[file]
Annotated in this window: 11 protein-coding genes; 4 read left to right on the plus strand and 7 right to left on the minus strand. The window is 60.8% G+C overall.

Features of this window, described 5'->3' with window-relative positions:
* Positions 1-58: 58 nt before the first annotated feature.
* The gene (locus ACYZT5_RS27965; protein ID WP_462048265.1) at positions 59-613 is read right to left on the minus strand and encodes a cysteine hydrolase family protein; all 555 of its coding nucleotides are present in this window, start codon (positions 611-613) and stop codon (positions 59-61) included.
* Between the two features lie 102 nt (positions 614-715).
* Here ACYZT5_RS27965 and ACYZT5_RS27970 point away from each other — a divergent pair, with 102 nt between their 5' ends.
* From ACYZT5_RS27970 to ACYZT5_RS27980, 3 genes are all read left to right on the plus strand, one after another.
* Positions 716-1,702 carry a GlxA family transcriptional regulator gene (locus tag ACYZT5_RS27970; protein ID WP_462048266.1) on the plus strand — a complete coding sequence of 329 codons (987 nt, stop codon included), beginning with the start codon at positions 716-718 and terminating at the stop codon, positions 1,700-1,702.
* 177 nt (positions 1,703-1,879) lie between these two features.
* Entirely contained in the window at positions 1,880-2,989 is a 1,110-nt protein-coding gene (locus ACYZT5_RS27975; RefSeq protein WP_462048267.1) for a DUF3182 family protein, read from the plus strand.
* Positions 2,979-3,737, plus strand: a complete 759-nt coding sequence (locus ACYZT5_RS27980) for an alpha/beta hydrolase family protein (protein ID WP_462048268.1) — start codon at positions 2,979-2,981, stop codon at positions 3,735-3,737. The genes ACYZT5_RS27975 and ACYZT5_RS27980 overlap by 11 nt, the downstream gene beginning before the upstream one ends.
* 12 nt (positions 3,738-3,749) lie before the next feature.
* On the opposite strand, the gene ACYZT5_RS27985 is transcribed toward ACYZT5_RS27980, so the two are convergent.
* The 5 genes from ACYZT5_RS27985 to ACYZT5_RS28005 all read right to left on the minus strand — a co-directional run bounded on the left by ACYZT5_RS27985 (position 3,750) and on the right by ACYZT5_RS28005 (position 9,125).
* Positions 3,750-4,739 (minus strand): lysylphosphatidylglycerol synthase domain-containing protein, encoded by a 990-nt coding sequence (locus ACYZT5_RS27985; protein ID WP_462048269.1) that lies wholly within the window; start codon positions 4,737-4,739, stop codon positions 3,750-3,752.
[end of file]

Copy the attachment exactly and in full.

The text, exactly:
Annotated in this window: 11 protein-coding genes; 4 read left to right on the plus strand and 7 right to left on the minus strand. The window is 60.8% G+C overall.

Features of this window, described 5'->3' with window-relative positions:
* Positions 1-58: 58 nt before the first annotated feature.
* The gene (locus ACYZT5_RS27965; protein ID WP_462048265.1) at positions 59-613 is read right to left on the minus strand and encodes a cysteine hydrolase family protein; all 555 of its coding nucleotides are present in this window, start codon (positions 611-613) and stop codon (positions 59-61) included.
* Between the two features lie 102 nt (positions 614-715).
* Here ACYZT5_RS27965 and ACYZT5_RS27970 point away from each other — a divergent pair, with 102 nt between their 5' ends.
* From ACYZT5_RS27970 to ACYZT5_RS27980, 3 genes are all read left to right on the plus strand, one after another.
* Positions 716-1,702 carry a GlxA family transcriptional regulator gene (locus tag ACYZT5_RS27970; protein ID WP_462048266.1) on the plus strand — a complete coding sequence of 329 codons (987 nt, stop codon included), beginning with the start codon at positions 716-718 and terminating at the stop codon, positions 1,700-1,702.
* 177 nt (positions 1,703-1,879) lie between these two features.
* Entirely contained in the window at positions 1,880-2,989 is a 1,110-nt protein-coding gene (locus ACYZT5_RS27975; RefSeq protein WP_462048267.1) for a DUF3182 family protein, read from the plus strand.
* Positions 2,979-3,737, plus strand: a complete 759-nt coding sequence (locus ACYZT5_RS27980) for an alpha/beta hydrolase family protein (protein ID WP_462048268.1) — start codon at positions 2,979-2,981, stop codon at positions 3,735-3,737. The genes ACYZT5_RS27975 and ACYZT5_RS27980 overlap by 11 nt, the downstream gene beginning before the upstream one ends.
* 12 nt (positions 3,738-3,749) lie before the next feature.
* On the opposite strand, the gene ACYZT5_RS27985 is transcribed toward ACYZT5_RS27980, so the two are convergent.
* The 5 genes from ACYZT5_RS27985 to ACYZT5_RS28005 all read right to left on the minus strand — a co-directional run bounded on the left by ACYZT5_RS27985 (position 3,750) and on the right by ACYZT5_RS28005 (position 9,125).
* Positions 3,750-4,739 (minus strand): lysylphosphatidylglycerol synthase domain-containing protein, encoded by a 990-nt coding sequence (locus ACYZT5_RS27985; protein ID WP_462048269.1) that lies wholly within the window; start codon positions 4,737-4,739, stop codon positions 3,750-3,752.